Although Kant’s reasoning on this matter called for duty to supersede all other virtues, this is clearly not a balance tending toward the favoring of love and mercy. His overwhelming concern with self-conceit and arrogance hardly leaves any room for rightful self-love. Kant’s goal was an objective grounding of morality, not a yet higher principle of mercy and love. But like fundamental concern with the law, the mature, highly differentiated and cultivated self that corresponds at a creaturely level to the Creator Self that is the unique deity, is completely lost on Kant. Indeed, Kant does not believe that a proper self-love ever exists. Benevolence is only a duty; and while he is most concerned with duty as an invariable cause of right action – love or affection being to easily disturbed to be relied upon, even the pleasure of seeing other takes joy in one’s benevolence toward them could just as well be taken as a matter of indifference. Thus, while Kant is guided by his reduction of human agency to that of duty and virtue as the unwavering commitments to fulfill one’s duty – objectively and universalistically, he fails to give a proper account of the person as a highly affective self comparable at the creaturely level to the Creator. Suffice it to say that Kant can affirm self-respect along with respect for others, but as helpful and laudable as his cultivation of autonomous agency is, it does not conceive largely nor intricately enough of the self as ethical agent. While human agency must achieve moral action, human existence is not defined by its agency, but its agency is defined by the human and its qualities of living.
This is where the teachings of Jesus, specifically his love command, along with the prophets and apostles who embody the same command become indispensible. Although the anti-philosophers Kierkegaard and Nietzsche, together with exegetes such as Albert Schweitzer of the early 20th century recognized the subjugation of human life to the falsehoods of a moral system that reduced the human being to a mere agent of action, it is always required that the words of revelation are restored to their authoritative position in philosophical reflection. Great passages such as “God so loved the world,” “you shall love the Lord your God with all your heart, soul, mind and strength,” “the Sabbath was made for man and not man for the Sabbath,” “love your neighbor as yourself,” “you are my disciples if you have love for one another,” “now abide faith, hope, love, but the greatest of these is love,” are all indications of the centrality of love in ethical agency and the self-formation of the believer.
In the love command of scripture, which is said to sum up all commands, to embrace it and to advance it through obedient action is not merely to achieve correct legal behavior, but to achieve full humanness from the Creator / Redeemer that is God. Just as God’s being cannot be reduced to his actions, neither can the human being. Actions serve to achieve relations functions which are greater than the discrete actions as such. The bond of affection and relationship by which virtue enabling covenants and ultimately family and friendship with God and with others, is the incomparable goal of all human agency just as it is in all divine agency. Indeed, eschatological agency is but the fulfillment of divine love and human destiny in that love.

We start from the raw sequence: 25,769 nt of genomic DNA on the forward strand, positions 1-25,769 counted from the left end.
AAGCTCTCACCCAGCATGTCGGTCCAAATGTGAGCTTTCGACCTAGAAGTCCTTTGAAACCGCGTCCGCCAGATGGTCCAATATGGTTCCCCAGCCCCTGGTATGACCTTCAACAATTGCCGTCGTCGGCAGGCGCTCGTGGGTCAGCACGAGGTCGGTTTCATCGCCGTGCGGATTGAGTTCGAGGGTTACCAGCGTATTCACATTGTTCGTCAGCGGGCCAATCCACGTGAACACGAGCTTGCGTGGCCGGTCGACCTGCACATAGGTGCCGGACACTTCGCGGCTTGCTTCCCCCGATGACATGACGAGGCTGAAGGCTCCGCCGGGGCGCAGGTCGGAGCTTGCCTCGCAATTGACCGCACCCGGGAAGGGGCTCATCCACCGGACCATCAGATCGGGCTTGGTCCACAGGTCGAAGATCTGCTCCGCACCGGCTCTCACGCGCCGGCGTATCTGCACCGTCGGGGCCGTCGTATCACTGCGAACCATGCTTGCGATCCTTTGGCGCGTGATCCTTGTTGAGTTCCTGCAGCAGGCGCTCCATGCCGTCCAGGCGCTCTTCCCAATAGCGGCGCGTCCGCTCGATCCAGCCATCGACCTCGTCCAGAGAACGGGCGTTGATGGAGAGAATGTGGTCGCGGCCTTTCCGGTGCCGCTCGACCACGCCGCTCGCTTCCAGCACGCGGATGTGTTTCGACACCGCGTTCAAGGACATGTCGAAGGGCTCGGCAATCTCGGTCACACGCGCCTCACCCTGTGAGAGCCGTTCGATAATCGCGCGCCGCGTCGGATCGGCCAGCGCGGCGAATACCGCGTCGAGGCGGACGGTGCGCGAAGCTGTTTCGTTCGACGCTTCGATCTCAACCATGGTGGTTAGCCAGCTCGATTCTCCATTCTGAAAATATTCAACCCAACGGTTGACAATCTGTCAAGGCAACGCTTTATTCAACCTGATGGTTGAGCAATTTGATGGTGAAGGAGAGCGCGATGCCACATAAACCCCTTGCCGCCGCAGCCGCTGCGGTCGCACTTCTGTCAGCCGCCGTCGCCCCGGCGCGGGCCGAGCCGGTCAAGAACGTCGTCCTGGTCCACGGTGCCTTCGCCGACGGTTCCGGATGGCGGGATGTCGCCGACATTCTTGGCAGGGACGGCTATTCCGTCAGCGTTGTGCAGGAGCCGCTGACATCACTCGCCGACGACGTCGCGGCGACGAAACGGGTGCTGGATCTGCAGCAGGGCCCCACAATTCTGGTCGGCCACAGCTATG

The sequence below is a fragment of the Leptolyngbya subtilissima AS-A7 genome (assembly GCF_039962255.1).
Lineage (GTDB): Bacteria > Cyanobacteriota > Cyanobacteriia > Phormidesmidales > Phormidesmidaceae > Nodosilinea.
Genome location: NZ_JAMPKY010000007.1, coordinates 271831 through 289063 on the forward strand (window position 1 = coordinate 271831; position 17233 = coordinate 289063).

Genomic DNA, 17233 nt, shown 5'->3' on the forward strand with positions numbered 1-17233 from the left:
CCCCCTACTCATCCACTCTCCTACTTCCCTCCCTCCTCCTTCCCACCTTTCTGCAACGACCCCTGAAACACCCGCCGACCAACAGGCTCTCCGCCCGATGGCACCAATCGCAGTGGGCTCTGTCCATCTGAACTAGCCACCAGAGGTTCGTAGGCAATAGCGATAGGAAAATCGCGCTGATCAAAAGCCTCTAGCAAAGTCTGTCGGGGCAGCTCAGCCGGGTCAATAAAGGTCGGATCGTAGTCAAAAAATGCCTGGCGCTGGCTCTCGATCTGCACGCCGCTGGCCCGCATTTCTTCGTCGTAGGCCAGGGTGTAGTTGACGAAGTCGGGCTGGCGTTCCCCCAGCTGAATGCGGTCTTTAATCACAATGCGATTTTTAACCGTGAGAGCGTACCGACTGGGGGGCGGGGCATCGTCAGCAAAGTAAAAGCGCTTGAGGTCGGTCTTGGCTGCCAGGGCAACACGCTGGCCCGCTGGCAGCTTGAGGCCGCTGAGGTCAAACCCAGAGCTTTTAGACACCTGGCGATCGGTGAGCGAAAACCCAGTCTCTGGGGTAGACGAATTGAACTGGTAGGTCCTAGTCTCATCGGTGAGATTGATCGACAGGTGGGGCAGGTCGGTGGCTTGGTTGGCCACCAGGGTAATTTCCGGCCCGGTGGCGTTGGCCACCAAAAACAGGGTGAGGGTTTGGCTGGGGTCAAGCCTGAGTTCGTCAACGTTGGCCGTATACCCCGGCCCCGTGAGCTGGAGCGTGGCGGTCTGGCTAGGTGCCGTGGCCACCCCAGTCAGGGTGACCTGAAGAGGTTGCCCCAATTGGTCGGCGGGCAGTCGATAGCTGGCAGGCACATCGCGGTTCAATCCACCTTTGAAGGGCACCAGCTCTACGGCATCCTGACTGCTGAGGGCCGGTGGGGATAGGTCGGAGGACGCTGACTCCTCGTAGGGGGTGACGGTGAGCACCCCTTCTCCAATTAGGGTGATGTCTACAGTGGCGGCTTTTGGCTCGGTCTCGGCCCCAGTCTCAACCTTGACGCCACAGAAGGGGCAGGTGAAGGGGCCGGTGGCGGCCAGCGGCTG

Understanding ethical agency through the love command of Jesus and of all revelation is the critical importance of development and maturation of the self in relation to God and to others. Obviously, the connection between the institutional concerns of the law in establishing and maintaining a society that embodies political, economic and criminal justice require a reasonable if very imperfect application of human judgment and action to others within a wider community. Obedience to the love command and the self that is formed by it is a response to transcendent reality, creating a permanent and necessary paradoxical tension that is required of all learning and practice of ethical agency. The tension is to be embraced so that the status quo of human tradition and practice will never be seen as a perfect achievement, but as it truly is, always affected by the sin and error that is the human condition. With the application of the love command to human life of course most supremely, one is enjoined to the most radical application of divine love, namely, to love all equally, including one’s enemies. As found in the central message of Jesus’ Gospel, Matthew 5:
44 But I say to you, Love your enemies and pray for those who persecute you,
45 so that you may be children of your Father in heaven; for he makes his sun rise on the evil and on the good, and sends rain on the righteous and on the unrighteous.
46 For if you love those who love you, what reward do you have? Do not even the tax collectors do the same?